This isn’t the end of news, people. Just the end of communicating it via pulped dead trees shipped to your doorstep in fossil-fuel consuming trucks.

  15. zuzu- that keeps being said, and it keeps being partially wrong.

    Newspapers weren’t put out of business because the news wasn’t good enough (more people are reading the stories newspapers reporters produce than ever before) or because the printing became too expensive. They aren’t being replaced by something better.

    They are dying because they were in a symbiotic relationship with companies that sell advertising, and those companies *were* replaced by their version of the horseless carriage (or more accurately, by mass production that flooded the market with advertising options).

    It’s much, much closer to the end of news than you realize.

  16. What a silly title for this article, and such ill-informed comments. Did anyone read the article in the NY Times about this shutdown?

    There will be, as of tomorrow, 20 people covering Seattle, where there were 165 yesterday. The new online “newspaper” is yet another opinion journal, not a source of news. The other newspaper, the Seattle Times, is tottering.

    Those of you saying that new media will replace the newspapers please tell me: how is the city to be covered if there’s no revenue to pay reporters.

    The people of Seattle will know much less about what is going on in their town.

  17. @enodo, yes, the new won’t have as much original news as its former incarnation. It has definitely taken a big step backwards in terms of its quality and quantity of journalism. However, by making this move now, they might live to fight another day.

    As sad as this all is, I can’t help but think of Clay Shirky’s Newspapers and Thinking the Unthinkable blog post:

    So who covers all that news if some significant fraction of the currently employed newspaper people lose their jobs?

    I don’t know. Nobody knows. We’re collectively living through 1500, when it’s easier to see what’s broken than what will replace it… We just got here. Even the revolutionaries can’t predict what will happen.

    If people want news, they’ll make sure they get news somehow. It’s impossible, though, to know right now what that “somehow” will be. Hopefully, the slow death of newspapers will sow the seeds of the future of journalism.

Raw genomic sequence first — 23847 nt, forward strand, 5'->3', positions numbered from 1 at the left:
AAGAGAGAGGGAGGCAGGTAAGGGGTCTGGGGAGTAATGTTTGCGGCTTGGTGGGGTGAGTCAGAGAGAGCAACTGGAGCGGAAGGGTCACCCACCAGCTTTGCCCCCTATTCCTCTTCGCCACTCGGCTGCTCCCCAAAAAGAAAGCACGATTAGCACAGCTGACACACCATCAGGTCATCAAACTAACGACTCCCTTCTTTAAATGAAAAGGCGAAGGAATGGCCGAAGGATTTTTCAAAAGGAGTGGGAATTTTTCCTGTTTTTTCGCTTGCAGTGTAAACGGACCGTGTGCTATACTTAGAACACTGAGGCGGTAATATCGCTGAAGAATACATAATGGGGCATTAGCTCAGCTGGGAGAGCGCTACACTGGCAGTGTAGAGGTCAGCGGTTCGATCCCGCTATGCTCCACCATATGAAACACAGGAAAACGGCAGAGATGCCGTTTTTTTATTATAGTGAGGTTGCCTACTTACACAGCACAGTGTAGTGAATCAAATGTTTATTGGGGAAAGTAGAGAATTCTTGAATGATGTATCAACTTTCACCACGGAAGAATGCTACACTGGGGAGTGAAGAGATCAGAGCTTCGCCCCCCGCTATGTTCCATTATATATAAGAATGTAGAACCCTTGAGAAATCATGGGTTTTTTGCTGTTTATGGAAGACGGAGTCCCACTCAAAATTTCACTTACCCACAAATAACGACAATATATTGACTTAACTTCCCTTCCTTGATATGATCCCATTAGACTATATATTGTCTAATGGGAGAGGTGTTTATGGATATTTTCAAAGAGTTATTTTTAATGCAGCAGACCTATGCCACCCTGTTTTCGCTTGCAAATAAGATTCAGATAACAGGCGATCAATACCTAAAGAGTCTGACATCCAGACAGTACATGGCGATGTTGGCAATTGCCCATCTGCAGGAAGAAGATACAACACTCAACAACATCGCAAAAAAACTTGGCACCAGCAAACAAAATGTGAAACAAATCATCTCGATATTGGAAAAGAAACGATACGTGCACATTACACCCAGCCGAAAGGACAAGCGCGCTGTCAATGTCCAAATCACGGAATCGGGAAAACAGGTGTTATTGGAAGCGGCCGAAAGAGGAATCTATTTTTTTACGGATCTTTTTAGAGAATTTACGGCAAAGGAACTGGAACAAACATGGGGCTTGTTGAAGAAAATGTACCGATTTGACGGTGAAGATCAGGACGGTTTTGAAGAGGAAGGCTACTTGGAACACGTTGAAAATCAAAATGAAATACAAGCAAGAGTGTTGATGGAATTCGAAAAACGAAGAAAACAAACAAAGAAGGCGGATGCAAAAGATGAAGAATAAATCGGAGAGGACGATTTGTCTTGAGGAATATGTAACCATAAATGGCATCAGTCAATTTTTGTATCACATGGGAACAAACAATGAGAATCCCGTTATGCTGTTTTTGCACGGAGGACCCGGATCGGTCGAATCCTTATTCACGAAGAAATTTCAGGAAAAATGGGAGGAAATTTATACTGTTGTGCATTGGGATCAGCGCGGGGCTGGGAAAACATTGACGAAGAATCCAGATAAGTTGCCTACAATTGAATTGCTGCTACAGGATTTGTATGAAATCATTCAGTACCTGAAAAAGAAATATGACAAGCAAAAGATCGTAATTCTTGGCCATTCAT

18. I fell deeply for the pressmen who work at newspapers that are in decline or closing down. Their’s is a dying trade; one that will, hopefully, be preserved so that future generations will be able to experience the printed word in a format that it was truly designed for. My grandfather and my father were both in the printing trade -my father passed away just as computers were coming into wide-scale use in the printing profession and he did not live to see the desktop publishing revolution- and have passed-down their love of printing, in all its forms, to me.

  19. @DBX: Agreed. The level of knowledge and discourse in our society is not a given – it has gone up and down over times and places. There is no reason to expect that things won’t get worse now.

    How about this scenario to set your teeth on edge: in a couple of years, the only journalistic enterprises left standing could be Murdoch’s. This isn’t so far-fetched: where I live, in Brooklyn all the local papers are now owned by Newscorp. Or consider Italy, where essentially all the TV stations are owned by Silvio Berlusconi, the country’s absurd Prime Minister.

    The sort of sanguine “futurism” illustrated by this series of boingboing posts is really irritating.

    @FALCON SEVEN: When I was a boy my father worked at a financial newsletter. It was written in an office building in downtown Manhattan, and the presses were in the basement! (This was the 1960s.) One of the guys who worked the linotypes made a slug with my name on it.

  20. “how is the city to be covered if there’s no revenue to pay reporters.”

    Countless blogs, event calendars, television, radio … all of these things could be aggregated with a high degree of personalization.

    This is a golden opportunity. Plenty of people have complained about the media for decades. We no longer need to buy ink by the barrel, or a press, or trucks or paperboys. The word democracy comes to mind.

  21. I am not saying that the passage of print media won’t be a cultural or historical loss. Those losses will be profound.

    But I have to ask: Why are people acting so shocked by the end of newspapers? This has been a staple of sci-fi movies set in the Future as long as there have been sci-fi movies set in the Future.

    People read screens or walk through holograms. They drink news out of colorful bottles or they have electrodes mainline news into their brains.

    Newspapers have never existed in the sci-fi Future.

  22. you all worry too much. After the Wet Firecracker Wars, the EMP damage alone will ensure a return to newspapers turned out by hand cranked presses full of news collected first hand and sold on street corners by boys in kickerbockers.

  23. “Countless blogs, event calendars, television, radio … all of these things could be aggregated with a high degree of personalization.”

    Agreed. But this will combine to be an aggregate coverage.

    “Why are people acting so shocked by the end of newspapers?”

    Two things.

    First, the end has come quicker than many (though not me, a long-noted “pessimist” among my friends in the industry) expected. They thought they had a decade or so, and instead it is all collapsing within the next year or two.

    Second, it’s not the end of newspapers that worries us. It’s the expected loss of 50-80% of the professional reporting in this country.

  24. “Agreed. But this will combine to be an aggregate coverage inferior to what we have now.”

    Is what I intended to type. Apologies.

  25. RE: “Professional Journalism”(insert uncontrollable laughter here)…

    Since Operation MOCKINGBIRD, twas never thus…